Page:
Let’s write a constitution without bloodshed

Let’s write a constitution without bloodshed

We previously heard the word “blood” in Turkish politics from the late Necmettin Erbakan, the leader of the Islamist Welfare Party. “We will come to power, that’s for sure. But I don’t know whether it will be with or without blood,” Erbakan once famously said.

In the end it was not him, but Tayyip Erdoğan - who was sort of one of his pupils - who came to government. God helped Turkey and this happened without shedding blood. 

Those who came to government without bloodshed should remain in place without shedding blood. This is written in the universal contract of democracy.

But two sentiments can distract you from your path: Power and fear.

The first sentiment can lead you to oppress all dissenting voices in order to stay alone in the summit. The second is the feeling that every living creature is sprawled under the threat of attack or annihilation. 

The first is oriented to eliminate; the second is to save oneself from being eliminated. The first is the attack of the government; the second is the defense reflex of the one who is cornered. 

But once blood starts being shed, the situation deteriorates to become a vendetta. That’s why dictatorship is the worst disaster that a nation can be subjected to. Dictatorship is a castle built on a lake of blood.

This is why we need a constitution that the whole nation can defend as “ours,” rather than one imposed by one person or one group on the whole nation.

The word “blood” is like a Pandora’s Box. It is very dangerous and we should never open it.

De facto presidential system

Following his recent talks in Brussels, Turkey’s EU Affairs Minister Volkan Bozkır said it openly. “We will determine the kind of stance we will endorse under the instructions of President Recep Tayyip Erdoğan,” he said.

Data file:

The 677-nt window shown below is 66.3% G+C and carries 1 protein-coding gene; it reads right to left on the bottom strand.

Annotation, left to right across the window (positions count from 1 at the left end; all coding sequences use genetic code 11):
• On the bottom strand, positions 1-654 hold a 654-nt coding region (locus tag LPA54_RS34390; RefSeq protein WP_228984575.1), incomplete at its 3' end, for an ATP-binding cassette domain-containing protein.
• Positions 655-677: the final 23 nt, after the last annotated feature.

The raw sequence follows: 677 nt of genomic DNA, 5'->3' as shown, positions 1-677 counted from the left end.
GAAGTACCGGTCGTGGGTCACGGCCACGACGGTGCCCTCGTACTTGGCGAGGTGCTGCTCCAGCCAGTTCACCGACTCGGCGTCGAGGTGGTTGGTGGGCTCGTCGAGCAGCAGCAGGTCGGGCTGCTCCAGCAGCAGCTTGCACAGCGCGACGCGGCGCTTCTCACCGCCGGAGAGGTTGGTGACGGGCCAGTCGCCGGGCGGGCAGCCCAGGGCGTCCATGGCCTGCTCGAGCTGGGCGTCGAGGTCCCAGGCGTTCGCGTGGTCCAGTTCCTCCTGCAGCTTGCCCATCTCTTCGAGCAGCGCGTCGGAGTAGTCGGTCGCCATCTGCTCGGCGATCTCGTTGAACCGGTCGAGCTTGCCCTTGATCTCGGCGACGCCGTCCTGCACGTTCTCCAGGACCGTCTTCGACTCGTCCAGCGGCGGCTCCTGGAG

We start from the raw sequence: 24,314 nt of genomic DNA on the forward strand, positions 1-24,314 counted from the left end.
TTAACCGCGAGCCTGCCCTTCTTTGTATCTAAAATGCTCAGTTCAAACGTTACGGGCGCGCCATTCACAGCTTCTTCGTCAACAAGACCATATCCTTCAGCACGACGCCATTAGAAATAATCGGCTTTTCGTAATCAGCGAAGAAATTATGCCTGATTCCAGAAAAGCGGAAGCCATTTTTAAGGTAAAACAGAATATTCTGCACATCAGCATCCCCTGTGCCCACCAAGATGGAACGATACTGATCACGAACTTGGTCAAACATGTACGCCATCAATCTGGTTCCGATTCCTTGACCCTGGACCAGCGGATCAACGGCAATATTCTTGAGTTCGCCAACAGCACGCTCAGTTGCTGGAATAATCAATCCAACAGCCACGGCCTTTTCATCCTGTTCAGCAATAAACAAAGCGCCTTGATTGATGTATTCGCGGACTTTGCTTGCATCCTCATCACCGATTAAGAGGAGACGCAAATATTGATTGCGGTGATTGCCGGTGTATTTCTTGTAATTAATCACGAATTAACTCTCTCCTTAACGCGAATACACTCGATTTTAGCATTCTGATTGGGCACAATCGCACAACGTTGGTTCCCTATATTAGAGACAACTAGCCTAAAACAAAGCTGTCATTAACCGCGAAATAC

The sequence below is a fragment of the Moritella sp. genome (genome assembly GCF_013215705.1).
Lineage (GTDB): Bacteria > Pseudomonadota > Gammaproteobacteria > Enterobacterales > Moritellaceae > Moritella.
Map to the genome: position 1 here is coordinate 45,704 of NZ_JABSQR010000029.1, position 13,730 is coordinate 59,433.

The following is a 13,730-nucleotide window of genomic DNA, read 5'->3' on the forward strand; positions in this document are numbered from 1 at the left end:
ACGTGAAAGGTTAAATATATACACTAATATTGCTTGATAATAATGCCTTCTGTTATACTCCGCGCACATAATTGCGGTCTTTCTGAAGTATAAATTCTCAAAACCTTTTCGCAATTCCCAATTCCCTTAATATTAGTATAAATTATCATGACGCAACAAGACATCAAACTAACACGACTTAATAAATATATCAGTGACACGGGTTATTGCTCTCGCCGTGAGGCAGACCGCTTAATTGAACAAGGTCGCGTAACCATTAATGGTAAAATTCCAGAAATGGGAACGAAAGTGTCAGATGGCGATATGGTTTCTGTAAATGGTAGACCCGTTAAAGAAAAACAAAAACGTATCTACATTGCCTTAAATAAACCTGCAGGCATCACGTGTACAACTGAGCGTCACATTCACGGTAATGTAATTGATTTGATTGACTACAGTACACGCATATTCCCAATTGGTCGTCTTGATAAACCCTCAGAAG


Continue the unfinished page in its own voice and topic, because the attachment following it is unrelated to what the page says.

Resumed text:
Clearly, there is no longer a prime minister. There is no longer a parliament. Everything is between the lips of the president.

Think of these names

Each of the following names is individually very powerful and influential.

Abdullah Gül...

He was the head of the Justice and Development Party (AKP). Then he became prime minister. He also served as president. He has incredible state experience and an international reputation. His name was never involved in any corruption allegations. His personality was of calm power.

Ahmet Davutoğlu...

He was foreign minister and then prime minister. He established good relations with the West. Don’t underestimate his future. His personality was of calm power.

Bülent Arınç, Ali Babacan… 

All of these political figures, now discarded, represent a calm power. That is something Turkey longs for these days.

Dear Turkish women

Women in Saudi Arabia last week gained perhaps their most important right so far. From now on, every marrying Saudi woman will get a copy of their marriage certificate. Until now this certificate was given only to men. From now on, women will learn whether they really have been officially married or not and they will know their rights deriving from their marriage.

There are many women in Turkey, with or without the headscarf, who swear each day at Atatürk. I don’t know whether you are married or not. May God give you happiness if you are married. But when it comes to your legal rights, Atatürk granted them to you.

Don’t forget that you live in such a Muslim country that the official who conducts your marriage gives the certificate first to the woman.